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Nassau Community College Adjuncts Strike

Nassau Community College Adjuncts Strike
September 12, 2013

Nassau Community College adjuncts have been on strike this week, following the Board of Trustees’ rejection of a proposed contract settlement it said it couldn’t afford.

The Adjunct Faculty Association, an independent union representing 2,600 adjunct faculty, has been without a contract since 2010. The union's proposed contract would have lasted through 2018, and offered a retroactive pay raise of 4.9 percent each year, costing $14.5 million, Long Island Newsday reported. The college said the total cost would have been $63.4 million.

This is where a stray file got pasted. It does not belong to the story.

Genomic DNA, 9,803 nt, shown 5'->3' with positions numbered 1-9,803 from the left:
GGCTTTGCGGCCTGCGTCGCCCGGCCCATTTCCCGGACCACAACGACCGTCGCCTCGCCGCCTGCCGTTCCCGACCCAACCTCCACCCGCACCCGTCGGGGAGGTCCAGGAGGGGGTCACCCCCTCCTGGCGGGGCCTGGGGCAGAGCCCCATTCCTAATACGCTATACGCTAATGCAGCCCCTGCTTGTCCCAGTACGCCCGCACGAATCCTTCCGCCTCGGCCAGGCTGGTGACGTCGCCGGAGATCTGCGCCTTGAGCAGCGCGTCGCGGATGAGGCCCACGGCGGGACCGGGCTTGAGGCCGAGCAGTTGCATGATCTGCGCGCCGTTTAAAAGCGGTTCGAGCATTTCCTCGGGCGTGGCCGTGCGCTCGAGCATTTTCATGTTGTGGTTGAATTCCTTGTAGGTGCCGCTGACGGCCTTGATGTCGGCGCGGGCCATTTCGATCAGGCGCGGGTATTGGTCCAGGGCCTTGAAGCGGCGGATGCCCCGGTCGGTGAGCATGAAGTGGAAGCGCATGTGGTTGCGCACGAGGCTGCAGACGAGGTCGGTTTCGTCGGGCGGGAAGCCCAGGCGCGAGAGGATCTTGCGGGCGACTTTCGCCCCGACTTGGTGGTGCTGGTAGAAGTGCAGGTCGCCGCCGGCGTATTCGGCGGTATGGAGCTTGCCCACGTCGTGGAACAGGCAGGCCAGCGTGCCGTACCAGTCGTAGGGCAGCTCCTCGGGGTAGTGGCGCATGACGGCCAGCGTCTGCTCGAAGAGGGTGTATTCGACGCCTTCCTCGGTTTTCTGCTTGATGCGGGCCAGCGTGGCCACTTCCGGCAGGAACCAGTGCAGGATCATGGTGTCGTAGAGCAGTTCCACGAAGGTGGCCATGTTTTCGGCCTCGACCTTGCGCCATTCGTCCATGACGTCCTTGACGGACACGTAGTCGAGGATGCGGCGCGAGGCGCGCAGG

Adjuncts went on strike Monday and plan on continuing to picket each afternoon. Public employees are prohibited from striking under the Public Employees Fair Employment Act and Nassau adjuncts will be fined two days' pay for each day they strike.

Union leaders could not immediately be reached for comment. In a statement on the union website, Charles Loiacono, president, called the fine “a very small penalty for standing up for the agreement that we have negotiated with the County; and it’s certainly nothing compared with the indignity and disrespect shown to us by the [board].”

In an e-mail, Alicia Steger, a college spokeswoman, said: "A professor who teaches a three-credit [course] gets about $5,100. That is the highest of the colleges in the area.  We have heard numerous reports from adjuncts who teach elsewhere that they would love to teach at NCC. So, that is our answer to the claim of unfair working conditions."

 

 

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